Wednesday, November 3, 2010

The Celebrated Jumping Frog of Washtenaw County

Once upon a time, Mark Twain wrote a story about a frog.

The narrator of the short tale is sent by a friend to inquire after one Leonidas W. Smiley. The narrator ventures out to inquire at the residence of one Simon Wheeler, an old and perhaps crazy man. Upon reaching the place, Wheeler pulls the narrator to the corner and begins to tell an unrelated tale, wide-eyed and serious.

He never smiled, he never frowned, he never changed his voice from the gentle-flowing key to which he tuned the initial sentence, he never betrayed the slightest suspicion of enthusiasm -- but all through the interminable narrative there ran a vein of impressive earnestness and sincerity, which showed me plainly that, so far from his imagining that there was any thing ridiculous or funny about his story, he regarded it as a really important matter, and admired its two heroes as men of transcendent genius in finesse.

Simon Wheeler goes on, telling a curious tale about a gamblin' man named Jim Smiley. Jim would bet on everything: dog fights, cock fights, horses, and so on. One day, Jim caught a frog, and seeing as it could jump unlike any frog he had ever laid eyes on before, he figured he'd make a bet off of it.

Soon after, a man approached Jim, who was keeping the talented frog in a box. The man inquired as to what was in there, and Jim told him, also explaining the particular nature of the frog; it could jump unlike any other frog. The stranger was unconvinced, and so, naturally, Jim challenged him to a bet. Seeing as the stranger didn't have a frog of his own, Jim went off to find him one in the mud down the way. While Jim was gone, the stranger picked up the frog and decided to sabotage the whole darn thing.

So he set there a good while thinking and thinking to hisself, and then he got the frog out and prized his mouth open and took a tea-spoon and filled him full of quail shot -- filled him pretty near up to his chin -- and set him on the floor.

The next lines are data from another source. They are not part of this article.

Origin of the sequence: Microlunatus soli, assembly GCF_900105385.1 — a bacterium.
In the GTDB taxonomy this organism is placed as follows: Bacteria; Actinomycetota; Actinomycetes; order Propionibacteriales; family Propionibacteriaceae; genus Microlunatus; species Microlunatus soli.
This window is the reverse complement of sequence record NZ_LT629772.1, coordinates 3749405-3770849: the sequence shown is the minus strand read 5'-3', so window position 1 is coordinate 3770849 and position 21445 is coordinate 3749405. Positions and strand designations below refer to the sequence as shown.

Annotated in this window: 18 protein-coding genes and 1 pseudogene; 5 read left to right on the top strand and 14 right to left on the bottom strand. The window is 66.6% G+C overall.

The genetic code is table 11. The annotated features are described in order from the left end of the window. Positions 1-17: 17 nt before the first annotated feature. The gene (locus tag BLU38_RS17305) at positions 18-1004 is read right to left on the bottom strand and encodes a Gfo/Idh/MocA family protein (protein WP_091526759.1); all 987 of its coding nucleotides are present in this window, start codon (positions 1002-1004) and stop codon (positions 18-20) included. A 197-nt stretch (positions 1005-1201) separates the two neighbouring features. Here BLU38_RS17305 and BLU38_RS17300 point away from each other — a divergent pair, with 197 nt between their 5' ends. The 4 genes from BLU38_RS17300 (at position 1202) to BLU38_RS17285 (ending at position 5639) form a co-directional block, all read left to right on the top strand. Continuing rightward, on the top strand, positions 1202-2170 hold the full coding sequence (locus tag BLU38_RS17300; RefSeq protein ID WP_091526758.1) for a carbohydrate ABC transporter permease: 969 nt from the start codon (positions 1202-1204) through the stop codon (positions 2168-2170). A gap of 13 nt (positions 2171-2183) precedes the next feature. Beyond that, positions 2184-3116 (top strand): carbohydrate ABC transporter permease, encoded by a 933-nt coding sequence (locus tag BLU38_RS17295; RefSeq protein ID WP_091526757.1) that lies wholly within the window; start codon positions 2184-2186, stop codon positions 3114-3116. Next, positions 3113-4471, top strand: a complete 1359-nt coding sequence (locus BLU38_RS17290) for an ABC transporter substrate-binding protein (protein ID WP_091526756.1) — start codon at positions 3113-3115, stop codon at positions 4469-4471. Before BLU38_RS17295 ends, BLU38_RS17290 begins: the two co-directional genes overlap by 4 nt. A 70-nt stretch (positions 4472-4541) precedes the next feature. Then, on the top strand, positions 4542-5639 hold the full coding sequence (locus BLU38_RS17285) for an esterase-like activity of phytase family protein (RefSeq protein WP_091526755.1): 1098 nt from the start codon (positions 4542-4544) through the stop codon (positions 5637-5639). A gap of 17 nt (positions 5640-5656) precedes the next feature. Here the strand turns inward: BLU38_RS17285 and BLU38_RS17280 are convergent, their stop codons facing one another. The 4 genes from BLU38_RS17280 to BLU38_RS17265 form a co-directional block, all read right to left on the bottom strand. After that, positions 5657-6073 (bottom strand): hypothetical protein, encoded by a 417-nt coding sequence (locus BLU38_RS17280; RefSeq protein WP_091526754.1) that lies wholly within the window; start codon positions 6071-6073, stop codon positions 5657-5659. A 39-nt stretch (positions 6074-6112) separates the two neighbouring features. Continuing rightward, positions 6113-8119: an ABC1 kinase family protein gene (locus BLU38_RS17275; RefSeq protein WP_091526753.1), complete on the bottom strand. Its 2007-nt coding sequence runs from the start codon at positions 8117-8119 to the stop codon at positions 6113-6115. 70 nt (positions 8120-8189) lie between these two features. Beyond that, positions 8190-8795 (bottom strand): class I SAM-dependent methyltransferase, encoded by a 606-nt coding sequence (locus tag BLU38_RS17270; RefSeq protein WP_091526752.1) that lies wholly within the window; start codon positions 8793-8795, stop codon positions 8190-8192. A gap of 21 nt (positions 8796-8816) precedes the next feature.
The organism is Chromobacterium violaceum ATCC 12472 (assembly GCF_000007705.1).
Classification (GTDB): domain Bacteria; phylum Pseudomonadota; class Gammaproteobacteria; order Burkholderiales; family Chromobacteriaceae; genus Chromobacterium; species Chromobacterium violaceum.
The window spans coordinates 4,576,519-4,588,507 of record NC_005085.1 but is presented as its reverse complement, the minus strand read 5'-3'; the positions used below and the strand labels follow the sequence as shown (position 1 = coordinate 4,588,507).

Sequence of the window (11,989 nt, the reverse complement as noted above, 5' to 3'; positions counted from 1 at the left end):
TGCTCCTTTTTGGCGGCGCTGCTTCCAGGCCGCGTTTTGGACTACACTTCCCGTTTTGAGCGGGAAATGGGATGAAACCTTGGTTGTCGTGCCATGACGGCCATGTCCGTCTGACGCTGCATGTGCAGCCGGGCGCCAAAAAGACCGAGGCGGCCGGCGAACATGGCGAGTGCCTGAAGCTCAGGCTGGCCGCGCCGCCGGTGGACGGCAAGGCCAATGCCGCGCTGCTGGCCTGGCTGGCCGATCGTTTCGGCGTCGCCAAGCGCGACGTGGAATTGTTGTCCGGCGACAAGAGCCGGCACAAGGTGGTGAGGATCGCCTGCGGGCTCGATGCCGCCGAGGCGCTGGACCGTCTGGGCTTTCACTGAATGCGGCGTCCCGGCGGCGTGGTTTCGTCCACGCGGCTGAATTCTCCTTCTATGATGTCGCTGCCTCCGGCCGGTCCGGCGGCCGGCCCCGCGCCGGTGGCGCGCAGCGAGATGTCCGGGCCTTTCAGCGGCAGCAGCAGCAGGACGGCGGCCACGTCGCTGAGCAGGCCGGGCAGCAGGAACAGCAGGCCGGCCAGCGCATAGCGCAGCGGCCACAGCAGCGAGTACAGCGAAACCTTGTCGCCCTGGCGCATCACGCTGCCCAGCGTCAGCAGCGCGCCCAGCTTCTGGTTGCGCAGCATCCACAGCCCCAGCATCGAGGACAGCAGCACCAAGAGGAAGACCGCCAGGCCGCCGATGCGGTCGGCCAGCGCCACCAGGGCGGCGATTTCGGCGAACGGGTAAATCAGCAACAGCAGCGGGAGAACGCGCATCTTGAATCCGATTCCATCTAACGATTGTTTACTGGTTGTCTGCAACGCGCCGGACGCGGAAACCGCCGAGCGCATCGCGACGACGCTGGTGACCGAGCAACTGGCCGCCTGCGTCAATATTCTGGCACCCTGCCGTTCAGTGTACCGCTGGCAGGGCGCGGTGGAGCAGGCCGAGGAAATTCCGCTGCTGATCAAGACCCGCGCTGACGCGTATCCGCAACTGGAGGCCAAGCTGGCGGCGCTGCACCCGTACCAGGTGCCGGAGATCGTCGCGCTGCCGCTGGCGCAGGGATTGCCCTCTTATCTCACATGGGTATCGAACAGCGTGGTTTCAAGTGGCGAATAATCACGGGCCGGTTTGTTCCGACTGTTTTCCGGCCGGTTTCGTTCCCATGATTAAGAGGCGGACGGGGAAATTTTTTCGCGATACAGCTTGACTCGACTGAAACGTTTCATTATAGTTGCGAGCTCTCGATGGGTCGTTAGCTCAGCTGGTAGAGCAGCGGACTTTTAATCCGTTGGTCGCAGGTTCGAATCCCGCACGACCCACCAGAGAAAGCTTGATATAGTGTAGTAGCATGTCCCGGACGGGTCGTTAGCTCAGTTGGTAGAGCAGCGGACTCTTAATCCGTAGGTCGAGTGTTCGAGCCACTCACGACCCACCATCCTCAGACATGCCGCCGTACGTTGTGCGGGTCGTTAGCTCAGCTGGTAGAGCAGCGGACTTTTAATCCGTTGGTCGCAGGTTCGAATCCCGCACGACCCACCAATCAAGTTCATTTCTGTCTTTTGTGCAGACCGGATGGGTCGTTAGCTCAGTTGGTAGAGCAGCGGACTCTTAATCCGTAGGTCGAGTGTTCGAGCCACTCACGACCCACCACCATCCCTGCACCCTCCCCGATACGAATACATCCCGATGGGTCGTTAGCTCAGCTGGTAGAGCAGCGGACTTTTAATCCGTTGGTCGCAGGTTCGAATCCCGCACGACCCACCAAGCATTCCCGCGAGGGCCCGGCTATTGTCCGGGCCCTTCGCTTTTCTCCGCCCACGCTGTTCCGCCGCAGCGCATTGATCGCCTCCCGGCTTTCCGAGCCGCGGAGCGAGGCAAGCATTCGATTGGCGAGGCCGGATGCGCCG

Jim finally returned with a frog for the man, and when they executed the parameters of the bet, the celebrated frog of Jim's couldn't seem to jump as it could before. Jim, confused, wondered what the matter was, and upon picking up the frog and seeing the liquid that had weighed the frog down pour out of its mouth, realized that the man had cheated him.

And then he see how it was, and he was the maddest man -- he set the frog down and took out after that feller, but he never ketchd him.

Wheeler intends to continue, but is called out by someone outside the place, and tells the narrator to wait. After he returns, he fixes to expand upon the tale of Jim Smiley.

Well, thish-yer Smiley had a yeller one-eyed cow that didn't have no tail, only jest a short stump like a bannanner, and...

The narrator, realizing that he would not glean any information from this man relating to his original purpose, opts to leave altogether.

"O, curse Smiley and his afflicted cow!" I muttered, good-naturedly, and bidding the old gentleman good-day, I departed.


Let us project. Who is who in this tale? The principle characters:

The narrator is the average Michigan fan, irritated and looking for answers, having had enough of this. He only wants wins (i.e., information about Leonidas W. Smiley), and when he is deterred from these ultimate aims, leaves confused and possibly irritated. Jim Smiley represent the reasons for (or the excuses, if you're so inclined) for the failure to consummate these goals; he might also be the staunch, pro-RR advocate, looking for the reasons for failure, an opportunity to explain.